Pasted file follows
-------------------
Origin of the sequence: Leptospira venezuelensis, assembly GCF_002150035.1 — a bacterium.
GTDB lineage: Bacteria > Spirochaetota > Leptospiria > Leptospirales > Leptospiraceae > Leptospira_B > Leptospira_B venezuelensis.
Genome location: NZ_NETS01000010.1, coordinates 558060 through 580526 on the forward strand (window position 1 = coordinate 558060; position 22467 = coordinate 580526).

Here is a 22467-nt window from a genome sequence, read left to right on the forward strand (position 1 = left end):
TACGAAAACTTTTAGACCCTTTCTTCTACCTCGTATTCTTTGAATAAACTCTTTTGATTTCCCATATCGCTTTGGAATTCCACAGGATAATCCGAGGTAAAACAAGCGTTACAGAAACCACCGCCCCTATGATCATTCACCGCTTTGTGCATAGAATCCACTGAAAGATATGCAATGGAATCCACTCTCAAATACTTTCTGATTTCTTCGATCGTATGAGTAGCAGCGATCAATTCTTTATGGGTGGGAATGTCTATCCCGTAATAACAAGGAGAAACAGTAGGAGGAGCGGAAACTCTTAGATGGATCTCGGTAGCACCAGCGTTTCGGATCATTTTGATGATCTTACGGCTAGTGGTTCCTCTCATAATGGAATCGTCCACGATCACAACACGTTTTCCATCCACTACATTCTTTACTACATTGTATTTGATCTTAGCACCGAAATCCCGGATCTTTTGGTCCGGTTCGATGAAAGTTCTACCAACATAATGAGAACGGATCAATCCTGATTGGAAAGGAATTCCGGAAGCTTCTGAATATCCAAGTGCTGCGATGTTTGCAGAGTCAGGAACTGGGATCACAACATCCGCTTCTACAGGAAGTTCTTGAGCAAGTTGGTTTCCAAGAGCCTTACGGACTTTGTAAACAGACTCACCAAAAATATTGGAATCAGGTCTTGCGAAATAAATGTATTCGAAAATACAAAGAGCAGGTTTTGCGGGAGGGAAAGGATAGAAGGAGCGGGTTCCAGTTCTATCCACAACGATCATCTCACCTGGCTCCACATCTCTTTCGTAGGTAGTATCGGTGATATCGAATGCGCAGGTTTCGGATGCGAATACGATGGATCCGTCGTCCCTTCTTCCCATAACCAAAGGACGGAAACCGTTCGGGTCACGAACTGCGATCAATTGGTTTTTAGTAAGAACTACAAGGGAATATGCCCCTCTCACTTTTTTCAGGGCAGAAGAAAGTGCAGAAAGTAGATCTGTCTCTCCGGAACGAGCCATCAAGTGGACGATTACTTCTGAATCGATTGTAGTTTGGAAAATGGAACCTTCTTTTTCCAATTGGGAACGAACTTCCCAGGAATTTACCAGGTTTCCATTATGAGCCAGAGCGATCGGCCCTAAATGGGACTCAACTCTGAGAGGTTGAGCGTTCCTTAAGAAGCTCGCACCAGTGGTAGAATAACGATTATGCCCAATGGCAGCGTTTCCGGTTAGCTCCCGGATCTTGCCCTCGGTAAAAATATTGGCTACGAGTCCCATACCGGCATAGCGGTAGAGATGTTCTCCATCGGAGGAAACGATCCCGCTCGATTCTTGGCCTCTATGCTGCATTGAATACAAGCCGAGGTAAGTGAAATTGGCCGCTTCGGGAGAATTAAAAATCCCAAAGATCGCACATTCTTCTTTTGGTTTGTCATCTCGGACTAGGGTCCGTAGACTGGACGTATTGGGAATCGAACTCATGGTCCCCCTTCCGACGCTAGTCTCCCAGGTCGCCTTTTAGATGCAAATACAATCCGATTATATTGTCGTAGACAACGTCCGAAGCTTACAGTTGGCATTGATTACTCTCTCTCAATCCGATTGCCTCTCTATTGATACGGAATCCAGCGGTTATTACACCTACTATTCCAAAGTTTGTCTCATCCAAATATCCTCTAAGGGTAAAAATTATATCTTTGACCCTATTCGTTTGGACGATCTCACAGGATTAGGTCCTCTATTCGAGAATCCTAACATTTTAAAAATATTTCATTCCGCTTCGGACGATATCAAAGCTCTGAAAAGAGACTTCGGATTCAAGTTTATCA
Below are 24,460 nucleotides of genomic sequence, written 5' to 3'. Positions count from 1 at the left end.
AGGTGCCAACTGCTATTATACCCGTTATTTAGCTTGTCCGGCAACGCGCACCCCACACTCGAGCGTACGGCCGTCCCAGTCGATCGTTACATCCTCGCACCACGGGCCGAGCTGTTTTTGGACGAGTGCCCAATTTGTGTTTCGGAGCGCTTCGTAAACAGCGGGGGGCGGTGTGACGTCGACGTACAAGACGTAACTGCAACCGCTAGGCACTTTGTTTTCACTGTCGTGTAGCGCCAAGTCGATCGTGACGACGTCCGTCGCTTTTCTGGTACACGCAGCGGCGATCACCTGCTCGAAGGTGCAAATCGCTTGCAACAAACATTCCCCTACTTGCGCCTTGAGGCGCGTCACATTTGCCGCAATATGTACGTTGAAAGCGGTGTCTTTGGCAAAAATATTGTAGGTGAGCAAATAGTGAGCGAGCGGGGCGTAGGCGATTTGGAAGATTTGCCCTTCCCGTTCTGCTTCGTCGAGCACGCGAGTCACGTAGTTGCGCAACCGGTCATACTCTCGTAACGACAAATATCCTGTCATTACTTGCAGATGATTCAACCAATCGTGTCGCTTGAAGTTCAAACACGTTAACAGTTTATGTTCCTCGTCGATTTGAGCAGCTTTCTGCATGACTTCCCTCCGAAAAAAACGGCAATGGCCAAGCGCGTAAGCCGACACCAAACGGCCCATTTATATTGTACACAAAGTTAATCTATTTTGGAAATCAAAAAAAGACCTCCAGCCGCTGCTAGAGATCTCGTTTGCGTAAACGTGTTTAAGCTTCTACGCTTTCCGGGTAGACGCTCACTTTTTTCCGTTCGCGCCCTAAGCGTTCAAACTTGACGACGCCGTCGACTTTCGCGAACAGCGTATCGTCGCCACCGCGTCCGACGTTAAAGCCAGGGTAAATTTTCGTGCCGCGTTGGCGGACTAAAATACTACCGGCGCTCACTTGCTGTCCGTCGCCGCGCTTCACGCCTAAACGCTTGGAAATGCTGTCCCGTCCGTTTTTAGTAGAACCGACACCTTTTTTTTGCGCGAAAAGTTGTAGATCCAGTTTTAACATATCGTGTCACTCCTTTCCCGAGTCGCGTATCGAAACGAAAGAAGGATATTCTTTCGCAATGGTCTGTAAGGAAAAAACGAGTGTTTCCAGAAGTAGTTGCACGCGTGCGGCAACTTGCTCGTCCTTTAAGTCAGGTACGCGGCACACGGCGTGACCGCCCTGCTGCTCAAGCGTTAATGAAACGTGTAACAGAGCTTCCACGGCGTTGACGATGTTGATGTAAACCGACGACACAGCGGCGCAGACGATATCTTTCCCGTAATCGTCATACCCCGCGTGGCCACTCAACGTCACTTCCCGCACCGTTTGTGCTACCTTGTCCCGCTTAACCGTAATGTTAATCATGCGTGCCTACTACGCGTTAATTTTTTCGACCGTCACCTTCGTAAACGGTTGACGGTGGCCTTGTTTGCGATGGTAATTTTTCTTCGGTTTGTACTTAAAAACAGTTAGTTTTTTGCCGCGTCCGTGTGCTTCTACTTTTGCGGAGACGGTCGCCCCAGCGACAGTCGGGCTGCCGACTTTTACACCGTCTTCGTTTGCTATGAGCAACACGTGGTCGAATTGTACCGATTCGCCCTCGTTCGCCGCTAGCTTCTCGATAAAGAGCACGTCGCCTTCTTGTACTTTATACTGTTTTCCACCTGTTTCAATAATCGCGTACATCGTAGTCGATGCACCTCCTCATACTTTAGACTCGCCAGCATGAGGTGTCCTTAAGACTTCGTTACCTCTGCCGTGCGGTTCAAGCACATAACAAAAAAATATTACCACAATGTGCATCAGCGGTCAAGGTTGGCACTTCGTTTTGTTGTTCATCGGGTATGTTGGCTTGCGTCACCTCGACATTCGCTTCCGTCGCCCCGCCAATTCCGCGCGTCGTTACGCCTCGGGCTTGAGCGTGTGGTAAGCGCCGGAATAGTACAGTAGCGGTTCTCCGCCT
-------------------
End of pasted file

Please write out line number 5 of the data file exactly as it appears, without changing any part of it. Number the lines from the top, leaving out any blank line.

TACGAAAACTTTTAGACCCTTTCTTCTACCTCGTATTCTTTGAATAAACTCTTTTGATTTCCCATATCGCTTTGGAATTCCACAGGATAATCCGAGGTAAAACAAGCGTTACAGAAACCACCGCCCCTATGATCATTCACCGCTTTGTGCATAGAATCCACTGAAAGATATGCAATGGAATCCACTCTCAAATACTTTCTGATTTCTTCGATCGTATGAGTAGCAGCGATCAATTCTTTATGGGTGGGAATGTCTATCCCGTAATAACAAGGAGAAACAGTAGGAGGAGCGGAAACTCTTAGATGGATCTCGGTAGCACCAGCGTTTCGGATCATTTTGATGATCTTACGGCTAGTGGTTCCTCTCATAATGGAATCGTCCACGATCACAACACGTTTTCCATCCACTACATTCTTTACTACATTGTATTTGATCTTAGCACCGAAATCCCGGATCTTTTGGTCCGGTTCGATGAAAGTTCTACCAACATAATGAGAACGGATCAATCCTGATTGGAAAGGAATTCCGGAAGCTTCTGAATATCCAAGTGCTGCGATGTTTGCAGAGTCAGGAACTGGGATCACAACATCCGCTTCTACAGGAAGTTCTTGAGCAAGTTGGTTTCCAAGAGCCTTACGGACTTTGTAAACAGACTCACCAAAAATATTGGAATCAGGTCTTGCGAAATAAATGTATTCGAAAATACAAAGAGCAGGTTTTGCGGGAGGGAAAGGATAGAAGGAGCGGGTTCCAGTTCTATCCACAACGATCATCTCACCTGGCTCCACATCTCTTTCGTAGGTAGTATCGGTGATATCGAATGCGCAGGTTTCGGATGCGAATACGATGGATCCGTCGTCCCTTCTTCCCATAACCAAAGGACGGAAACCGTTCGGGTCACGAACTGCGATCAATTGGTTTTTAGTAAGAACTACAAGGGAATATGCCCCTCTCACTTTTTTCAGGGCAGAAGAAAGTGCAGAAAGTAGATCTGTCTCTCCGGAACGAGCCATCAAGTGGACGATTACTTCTGAATCGATTGTAGTTTGGAAAATGGAACCTTCTTTTTCCAATTGGGAACGAACTTCCCAGGAATTTACCAGGTTTCCATTATGAGCCAGAGCGATCGGCCCTAAATGGGACTCAACTCTGAGAGGTTGAGCGTTCCTTAAGAAGCTCGCACCAGTGGTAGAATAACGATTATGCCCAATGGCAGCGTTTCCGGTTAGCTCCCGGATCTTGCCCTCGGTAAAAATATTGGCTACGAGTCCCATACCGGCATAGCGGTAGAGATGTTCTCCATCGGAGGAAACGATCCCGCTCGATTCTTGGCCTCTATGCTGCATTGAATACAAGCCGAGGTAAGTGAAATTGGCCGCTTCGGGAGAATTAAAAATCCCAAAGATCGCACATTCTTCTTTTGGTTTGTCATCTCGGACTAGGGTCCGTAGACTGGACGTATTGGGAATCGAACTCATGGTCCCCCTTCCGACGCTAGTCTCCCAGGTCGCCTTTTAGATGCAAATACAATCCGATTATATTGTCGTAGACAACGTCCGAAGCTTACAGTTGGCATTGATTACTCTCTCTCAATCCGATTGCCTCTCTATTGATACGGAATCCAGCGGTTATTACACCTACTATTCCAAAGTTTGTCTCATCCAAATATCCTCTAAGGGTAAAAATTATATCTTTGACCCTATTCGTTTGGACGATCTCACAGGATTAGGTCCTCTATTCGAGAATCCTAACATTTTAAAAATATTTCATTCCGCTTCGGACGATATCAAAGCTCTGAAAAGAGACTTCGGATTCAAGTTTATCA